Anthropocene: idea or New Era?

Anthropocene: idea or New Era?

            After reading the articles and watching the videos on blackboard I asked myself, is this just a debate or is this a new epoch? According to “Geology of mankind,” “Age of man” and “Geologists drive golden spike toward Anthropocene’s base” there is a record that temperature is expected to increase on Earth (1.4 to 5.8 Cº this century), species are disappearing, and carbon dioxide and methane production (1.4 billion in this century) in the atmosphere is now significantly higher than in the past two centuries. What can we say about this? It does not really sound like just an idea.

            The term Anthropocene is becoming more popular among society and according to “Geologists drive golden spike toward Anthropocene’s base” running a “Web search for the Anthropocene and 520,000 results pop up.” Not only that, but universities and colleges already have started to implement courses about the environment and its changes, as well as the Anthropocene era. It is very clear that the word Anthropocene and its meaning to people is starting a new way of interpreting the environment and the relationship between man and nature.

I would like to leave a question for you guys in my first post: What do you think after reading and researching about “Anthropocene”? Do you think that maybe Earth is just naturally adjusting to us or are we breaking the natural cycle that Earth should follow?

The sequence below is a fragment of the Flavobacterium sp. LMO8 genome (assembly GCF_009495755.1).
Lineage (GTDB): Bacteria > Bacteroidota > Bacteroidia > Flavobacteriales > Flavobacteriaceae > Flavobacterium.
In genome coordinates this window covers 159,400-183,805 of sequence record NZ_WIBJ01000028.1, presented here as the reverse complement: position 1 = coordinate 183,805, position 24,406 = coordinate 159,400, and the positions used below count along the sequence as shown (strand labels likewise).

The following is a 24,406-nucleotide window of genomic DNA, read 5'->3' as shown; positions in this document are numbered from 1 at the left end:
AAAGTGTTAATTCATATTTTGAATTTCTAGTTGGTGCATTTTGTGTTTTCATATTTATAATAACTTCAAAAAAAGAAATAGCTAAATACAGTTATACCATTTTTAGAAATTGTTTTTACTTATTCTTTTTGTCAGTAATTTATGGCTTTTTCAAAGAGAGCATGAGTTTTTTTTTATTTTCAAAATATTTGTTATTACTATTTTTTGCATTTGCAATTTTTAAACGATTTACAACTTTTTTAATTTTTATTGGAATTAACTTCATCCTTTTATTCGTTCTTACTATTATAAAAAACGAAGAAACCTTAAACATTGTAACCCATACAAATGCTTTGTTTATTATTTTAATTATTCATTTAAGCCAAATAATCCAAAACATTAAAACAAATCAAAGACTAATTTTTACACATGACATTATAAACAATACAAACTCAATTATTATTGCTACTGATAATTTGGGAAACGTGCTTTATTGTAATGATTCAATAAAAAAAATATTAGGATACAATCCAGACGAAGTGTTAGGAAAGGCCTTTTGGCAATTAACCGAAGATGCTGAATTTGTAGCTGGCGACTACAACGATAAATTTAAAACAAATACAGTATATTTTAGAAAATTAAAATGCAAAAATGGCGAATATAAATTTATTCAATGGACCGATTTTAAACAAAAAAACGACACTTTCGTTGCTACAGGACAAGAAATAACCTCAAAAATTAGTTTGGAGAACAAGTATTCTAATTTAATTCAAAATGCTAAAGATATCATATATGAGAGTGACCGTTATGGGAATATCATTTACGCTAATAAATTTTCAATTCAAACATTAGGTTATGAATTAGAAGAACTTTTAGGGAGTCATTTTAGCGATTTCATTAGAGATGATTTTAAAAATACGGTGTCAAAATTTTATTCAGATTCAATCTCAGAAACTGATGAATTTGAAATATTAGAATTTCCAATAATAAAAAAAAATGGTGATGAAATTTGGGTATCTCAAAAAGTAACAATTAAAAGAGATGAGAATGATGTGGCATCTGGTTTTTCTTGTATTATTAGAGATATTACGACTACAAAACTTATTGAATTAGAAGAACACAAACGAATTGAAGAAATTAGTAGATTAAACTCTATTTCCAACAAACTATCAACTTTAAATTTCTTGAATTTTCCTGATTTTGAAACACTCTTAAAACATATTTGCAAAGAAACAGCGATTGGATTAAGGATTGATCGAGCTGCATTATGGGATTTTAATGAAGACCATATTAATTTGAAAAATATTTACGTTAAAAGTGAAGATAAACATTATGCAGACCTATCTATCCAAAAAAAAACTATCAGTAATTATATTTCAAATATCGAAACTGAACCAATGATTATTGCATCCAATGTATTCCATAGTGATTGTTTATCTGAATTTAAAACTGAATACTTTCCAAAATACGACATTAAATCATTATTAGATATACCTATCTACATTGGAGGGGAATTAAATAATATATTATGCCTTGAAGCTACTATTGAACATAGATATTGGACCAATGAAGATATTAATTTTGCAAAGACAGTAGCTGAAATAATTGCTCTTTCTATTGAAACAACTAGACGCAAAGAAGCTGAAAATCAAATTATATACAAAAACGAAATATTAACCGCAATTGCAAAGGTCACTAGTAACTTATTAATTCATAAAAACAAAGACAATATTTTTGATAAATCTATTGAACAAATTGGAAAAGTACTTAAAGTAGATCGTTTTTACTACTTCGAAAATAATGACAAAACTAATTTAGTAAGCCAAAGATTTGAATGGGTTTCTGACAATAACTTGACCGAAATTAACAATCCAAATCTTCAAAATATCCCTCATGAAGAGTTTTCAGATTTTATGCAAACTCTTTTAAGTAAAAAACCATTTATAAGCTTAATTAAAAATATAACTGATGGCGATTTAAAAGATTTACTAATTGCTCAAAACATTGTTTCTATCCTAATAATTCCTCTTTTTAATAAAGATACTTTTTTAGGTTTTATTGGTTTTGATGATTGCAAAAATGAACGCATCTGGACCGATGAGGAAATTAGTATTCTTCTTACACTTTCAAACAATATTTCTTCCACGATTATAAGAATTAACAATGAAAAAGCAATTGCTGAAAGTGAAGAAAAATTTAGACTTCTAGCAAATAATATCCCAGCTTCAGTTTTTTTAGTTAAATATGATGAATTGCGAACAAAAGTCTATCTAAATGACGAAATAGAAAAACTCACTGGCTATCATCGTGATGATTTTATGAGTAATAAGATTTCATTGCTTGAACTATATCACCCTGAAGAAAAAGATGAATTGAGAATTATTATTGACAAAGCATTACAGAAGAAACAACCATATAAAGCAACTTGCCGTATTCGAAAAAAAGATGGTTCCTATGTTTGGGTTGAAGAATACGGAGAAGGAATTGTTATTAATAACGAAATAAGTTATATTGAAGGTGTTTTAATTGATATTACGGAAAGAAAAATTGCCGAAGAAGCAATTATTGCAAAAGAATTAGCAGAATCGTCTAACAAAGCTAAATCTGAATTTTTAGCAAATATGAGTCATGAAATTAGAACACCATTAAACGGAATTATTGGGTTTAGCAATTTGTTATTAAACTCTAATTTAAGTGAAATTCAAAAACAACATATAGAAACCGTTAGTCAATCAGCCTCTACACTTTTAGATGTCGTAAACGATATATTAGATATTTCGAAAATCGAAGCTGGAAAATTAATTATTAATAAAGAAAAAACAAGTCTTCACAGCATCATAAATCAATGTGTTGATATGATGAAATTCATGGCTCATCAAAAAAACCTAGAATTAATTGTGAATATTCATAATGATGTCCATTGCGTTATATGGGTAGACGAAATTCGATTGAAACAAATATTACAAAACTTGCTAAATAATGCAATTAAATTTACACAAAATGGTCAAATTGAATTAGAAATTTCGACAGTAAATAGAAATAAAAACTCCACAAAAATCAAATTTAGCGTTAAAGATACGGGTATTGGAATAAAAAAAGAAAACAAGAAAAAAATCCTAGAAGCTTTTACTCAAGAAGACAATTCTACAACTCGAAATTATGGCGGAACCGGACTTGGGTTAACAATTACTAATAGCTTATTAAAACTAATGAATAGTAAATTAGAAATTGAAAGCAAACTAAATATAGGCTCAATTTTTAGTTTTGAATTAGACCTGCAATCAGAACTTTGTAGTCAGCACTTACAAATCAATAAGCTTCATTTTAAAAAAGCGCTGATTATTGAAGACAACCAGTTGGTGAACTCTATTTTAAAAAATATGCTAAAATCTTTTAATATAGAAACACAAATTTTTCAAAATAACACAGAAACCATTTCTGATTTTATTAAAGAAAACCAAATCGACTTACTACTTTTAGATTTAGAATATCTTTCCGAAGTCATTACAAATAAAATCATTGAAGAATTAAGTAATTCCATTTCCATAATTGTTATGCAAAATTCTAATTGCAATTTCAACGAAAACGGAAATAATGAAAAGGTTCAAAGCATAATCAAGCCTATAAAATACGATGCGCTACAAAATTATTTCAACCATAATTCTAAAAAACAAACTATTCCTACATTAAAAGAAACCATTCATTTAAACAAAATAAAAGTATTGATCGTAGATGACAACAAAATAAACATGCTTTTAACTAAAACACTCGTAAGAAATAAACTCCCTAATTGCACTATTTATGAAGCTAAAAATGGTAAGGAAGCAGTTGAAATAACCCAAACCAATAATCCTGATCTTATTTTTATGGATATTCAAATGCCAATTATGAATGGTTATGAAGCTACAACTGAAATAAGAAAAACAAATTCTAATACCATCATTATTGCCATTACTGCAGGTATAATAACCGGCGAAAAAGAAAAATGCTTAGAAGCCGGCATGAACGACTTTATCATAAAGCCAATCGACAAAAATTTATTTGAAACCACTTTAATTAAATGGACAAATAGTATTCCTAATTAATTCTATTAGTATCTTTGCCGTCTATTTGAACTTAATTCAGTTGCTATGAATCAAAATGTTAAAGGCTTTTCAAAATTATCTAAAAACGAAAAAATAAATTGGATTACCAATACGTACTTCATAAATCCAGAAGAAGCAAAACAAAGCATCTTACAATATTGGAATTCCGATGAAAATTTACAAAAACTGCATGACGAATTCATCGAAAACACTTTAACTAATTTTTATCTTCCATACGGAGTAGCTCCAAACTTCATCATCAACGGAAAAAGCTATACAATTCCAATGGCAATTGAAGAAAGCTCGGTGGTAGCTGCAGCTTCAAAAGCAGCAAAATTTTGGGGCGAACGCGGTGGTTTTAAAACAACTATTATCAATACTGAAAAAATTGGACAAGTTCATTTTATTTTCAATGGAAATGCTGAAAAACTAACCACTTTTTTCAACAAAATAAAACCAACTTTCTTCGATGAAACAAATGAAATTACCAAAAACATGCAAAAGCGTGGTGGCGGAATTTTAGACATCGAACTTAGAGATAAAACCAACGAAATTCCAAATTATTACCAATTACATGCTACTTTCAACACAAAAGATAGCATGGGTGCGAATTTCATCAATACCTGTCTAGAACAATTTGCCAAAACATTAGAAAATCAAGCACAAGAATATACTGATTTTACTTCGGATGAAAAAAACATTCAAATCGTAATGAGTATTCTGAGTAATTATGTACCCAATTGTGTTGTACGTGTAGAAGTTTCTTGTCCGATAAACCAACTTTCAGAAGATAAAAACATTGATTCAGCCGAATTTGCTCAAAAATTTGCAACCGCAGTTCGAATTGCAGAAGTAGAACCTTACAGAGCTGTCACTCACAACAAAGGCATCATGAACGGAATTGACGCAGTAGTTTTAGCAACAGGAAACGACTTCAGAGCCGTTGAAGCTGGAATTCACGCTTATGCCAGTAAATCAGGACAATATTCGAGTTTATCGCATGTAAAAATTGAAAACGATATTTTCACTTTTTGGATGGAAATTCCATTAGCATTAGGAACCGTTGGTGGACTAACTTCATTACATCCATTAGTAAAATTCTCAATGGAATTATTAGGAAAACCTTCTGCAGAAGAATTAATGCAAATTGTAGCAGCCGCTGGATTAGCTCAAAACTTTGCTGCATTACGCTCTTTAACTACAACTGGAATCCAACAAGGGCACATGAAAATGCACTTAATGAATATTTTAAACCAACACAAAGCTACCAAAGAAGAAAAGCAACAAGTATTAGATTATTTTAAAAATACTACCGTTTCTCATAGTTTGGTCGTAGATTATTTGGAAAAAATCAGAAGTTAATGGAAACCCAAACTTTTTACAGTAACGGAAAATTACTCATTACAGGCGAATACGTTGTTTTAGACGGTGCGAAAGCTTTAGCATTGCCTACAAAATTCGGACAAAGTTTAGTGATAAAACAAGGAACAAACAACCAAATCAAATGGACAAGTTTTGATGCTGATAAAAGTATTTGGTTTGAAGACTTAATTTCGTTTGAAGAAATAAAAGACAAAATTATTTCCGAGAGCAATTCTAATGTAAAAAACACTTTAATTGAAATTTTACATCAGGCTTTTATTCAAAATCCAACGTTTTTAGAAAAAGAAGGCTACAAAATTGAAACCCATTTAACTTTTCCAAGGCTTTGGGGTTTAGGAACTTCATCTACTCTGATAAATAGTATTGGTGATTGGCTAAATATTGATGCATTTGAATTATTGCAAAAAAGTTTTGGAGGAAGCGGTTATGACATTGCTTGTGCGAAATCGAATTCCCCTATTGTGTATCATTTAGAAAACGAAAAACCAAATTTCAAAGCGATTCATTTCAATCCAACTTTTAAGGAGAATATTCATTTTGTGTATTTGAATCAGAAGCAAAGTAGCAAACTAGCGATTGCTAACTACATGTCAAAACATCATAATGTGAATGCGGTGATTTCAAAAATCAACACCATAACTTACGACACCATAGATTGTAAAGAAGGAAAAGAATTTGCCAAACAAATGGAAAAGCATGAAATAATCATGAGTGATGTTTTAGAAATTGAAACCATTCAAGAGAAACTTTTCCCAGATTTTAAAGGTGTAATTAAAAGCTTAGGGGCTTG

11 responses to “Anthropocene: idea or New Era?

  1. Luis,
    Great approach to the terminology of Anthropocene. After having just completed a Bioethics course and researching how population affects the environment, not once did any of the articles that I read introduce or even mention the term. I was quite interested in the articles that Dr. Findling left for us to read, mostly because of this on-going debate on whether or not the term of Anthropocene needs to be implemented into scientific research and development. After studying greenhouse gas emissions, climate change, and other environmental hazards, I believe that it is safe to say that population does have something to do with this specific geological shift. That being said, I believe that there is enough solid evidence, such as through the study of industry’s effects on the environment, that allow for the term of the Anthropocene to begin to make its way into talk on how population has impacted the environment. Anyone else feel that this terminology just needs to be implemented for the sake of not only warning the population, but because we have indeed moved into a new epoch?